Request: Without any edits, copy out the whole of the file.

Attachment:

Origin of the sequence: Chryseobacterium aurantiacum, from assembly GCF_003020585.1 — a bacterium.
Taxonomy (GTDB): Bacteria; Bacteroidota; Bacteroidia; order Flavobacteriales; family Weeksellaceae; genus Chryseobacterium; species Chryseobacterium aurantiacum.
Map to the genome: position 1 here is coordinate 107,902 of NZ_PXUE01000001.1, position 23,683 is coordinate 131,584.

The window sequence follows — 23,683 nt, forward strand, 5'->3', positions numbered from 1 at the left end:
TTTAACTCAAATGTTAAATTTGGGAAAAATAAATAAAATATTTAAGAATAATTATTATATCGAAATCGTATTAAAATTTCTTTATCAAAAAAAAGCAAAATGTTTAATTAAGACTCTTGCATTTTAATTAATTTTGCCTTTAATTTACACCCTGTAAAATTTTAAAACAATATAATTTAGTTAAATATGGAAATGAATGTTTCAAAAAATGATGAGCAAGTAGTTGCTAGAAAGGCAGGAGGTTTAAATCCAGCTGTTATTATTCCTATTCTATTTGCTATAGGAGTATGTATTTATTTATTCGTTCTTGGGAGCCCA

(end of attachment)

Origin of the sequence: Chryseobacterium aurantiacum, from assembly GCF_003020585.1 — a bacterium.
Taxonomy (GTDB): Bacteria; Bacteroidota; Bacteroidia; order Flavobacteriales; family Weeksellaceae; genus Chryseobacterium; species Chryseobacterium aurantiacum.
Map to the genome: position 1 here is coordinate 107,902 of NZ_PXUE01000001.1, position 23,683 is coordinate 131,584.

The window sequence follows — 23,683 nt, forward strand, 5'->3', positions numbered from 1 at the left end:
TTTAACTCAAATGTTAAATTTGGGAAAAATAAATAAAATATTTAAGAATAATTATTATATCGAAATCGTATTAAAATTTCTTTATCAAAAAAAAGCAAAATGTTTAATTAAGACTCTTGCATTTTAATTAATTTTGCCTTTAATTTACACCCTGTAAAATTTTAAAACAATATAATTTAGTTAAATATGGAAATGAATGTTTCAAAAAATGATGAGCAAGTAGTTGCTAGAAAGGCAGGAGGTTTAAATCCAGCTGTTATTATTCCTATTCTATTTGCTATAGGAGTATGTATTTATTTATTCGTTCTTGGGAGCCCA